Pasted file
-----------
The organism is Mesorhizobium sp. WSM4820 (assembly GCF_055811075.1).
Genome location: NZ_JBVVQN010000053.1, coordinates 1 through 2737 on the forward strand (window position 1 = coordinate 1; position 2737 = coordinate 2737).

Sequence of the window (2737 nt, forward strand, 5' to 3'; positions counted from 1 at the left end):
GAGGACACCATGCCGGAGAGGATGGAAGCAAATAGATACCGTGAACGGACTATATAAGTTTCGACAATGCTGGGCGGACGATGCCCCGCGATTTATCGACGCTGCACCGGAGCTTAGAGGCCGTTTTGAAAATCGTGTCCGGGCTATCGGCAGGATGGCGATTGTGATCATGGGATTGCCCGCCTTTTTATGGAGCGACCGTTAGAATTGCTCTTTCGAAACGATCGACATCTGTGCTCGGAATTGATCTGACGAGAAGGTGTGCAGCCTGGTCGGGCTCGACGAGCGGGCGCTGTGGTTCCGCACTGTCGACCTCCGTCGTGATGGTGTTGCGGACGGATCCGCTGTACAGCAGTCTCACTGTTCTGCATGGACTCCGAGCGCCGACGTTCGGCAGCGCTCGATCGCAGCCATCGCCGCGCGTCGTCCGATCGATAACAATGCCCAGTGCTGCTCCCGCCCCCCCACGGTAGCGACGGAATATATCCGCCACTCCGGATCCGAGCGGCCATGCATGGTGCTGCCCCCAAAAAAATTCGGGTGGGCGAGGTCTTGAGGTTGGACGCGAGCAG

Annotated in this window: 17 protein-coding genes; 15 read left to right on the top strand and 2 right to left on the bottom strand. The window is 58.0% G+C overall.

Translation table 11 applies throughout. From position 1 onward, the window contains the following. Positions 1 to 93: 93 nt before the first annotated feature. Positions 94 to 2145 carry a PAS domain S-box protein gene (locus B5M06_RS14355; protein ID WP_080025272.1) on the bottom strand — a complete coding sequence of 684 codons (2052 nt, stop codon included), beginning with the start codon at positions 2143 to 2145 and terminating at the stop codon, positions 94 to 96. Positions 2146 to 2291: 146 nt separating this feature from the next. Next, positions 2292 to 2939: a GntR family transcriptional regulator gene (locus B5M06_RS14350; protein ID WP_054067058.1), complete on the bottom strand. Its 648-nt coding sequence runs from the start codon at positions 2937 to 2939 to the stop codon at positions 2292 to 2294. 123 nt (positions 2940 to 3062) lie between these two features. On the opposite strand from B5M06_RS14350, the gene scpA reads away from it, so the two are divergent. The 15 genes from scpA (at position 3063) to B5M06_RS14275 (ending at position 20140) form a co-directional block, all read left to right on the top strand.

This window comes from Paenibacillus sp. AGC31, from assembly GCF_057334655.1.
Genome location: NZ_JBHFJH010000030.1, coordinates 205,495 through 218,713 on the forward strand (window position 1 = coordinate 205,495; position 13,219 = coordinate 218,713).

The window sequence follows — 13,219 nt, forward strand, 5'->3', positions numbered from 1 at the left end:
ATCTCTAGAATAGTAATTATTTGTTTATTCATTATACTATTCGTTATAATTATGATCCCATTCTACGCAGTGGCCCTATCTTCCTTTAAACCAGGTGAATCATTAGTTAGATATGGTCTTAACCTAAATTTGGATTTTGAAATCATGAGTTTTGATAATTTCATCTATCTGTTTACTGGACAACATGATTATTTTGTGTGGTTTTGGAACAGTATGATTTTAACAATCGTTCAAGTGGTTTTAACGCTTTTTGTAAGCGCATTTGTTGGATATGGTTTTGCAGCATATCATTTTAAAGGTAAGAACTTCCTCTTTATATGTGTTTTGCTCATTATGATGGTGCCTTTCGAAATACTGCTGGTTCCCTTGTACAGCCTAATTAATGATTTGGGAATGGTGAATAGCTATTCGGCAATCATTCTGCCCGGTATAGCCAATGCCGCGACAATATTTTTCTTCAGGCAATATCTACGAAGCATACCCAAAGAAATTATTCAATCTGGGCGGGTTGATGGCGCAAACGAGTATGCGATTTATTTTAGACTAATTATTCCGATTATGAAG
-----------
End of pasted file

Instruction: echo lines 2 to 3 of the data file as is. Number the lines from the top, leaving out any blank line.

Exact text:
Genome location: NZ_JBVVQN010000053.1, coordinates 1 through 2737 on the forward strand (window position 1 = coordinate 1; position 2737 = coordinate 2737).

Sequence of the window (2737 nt, forward strand, 5' to 3'; positions counted from 1 at the left end):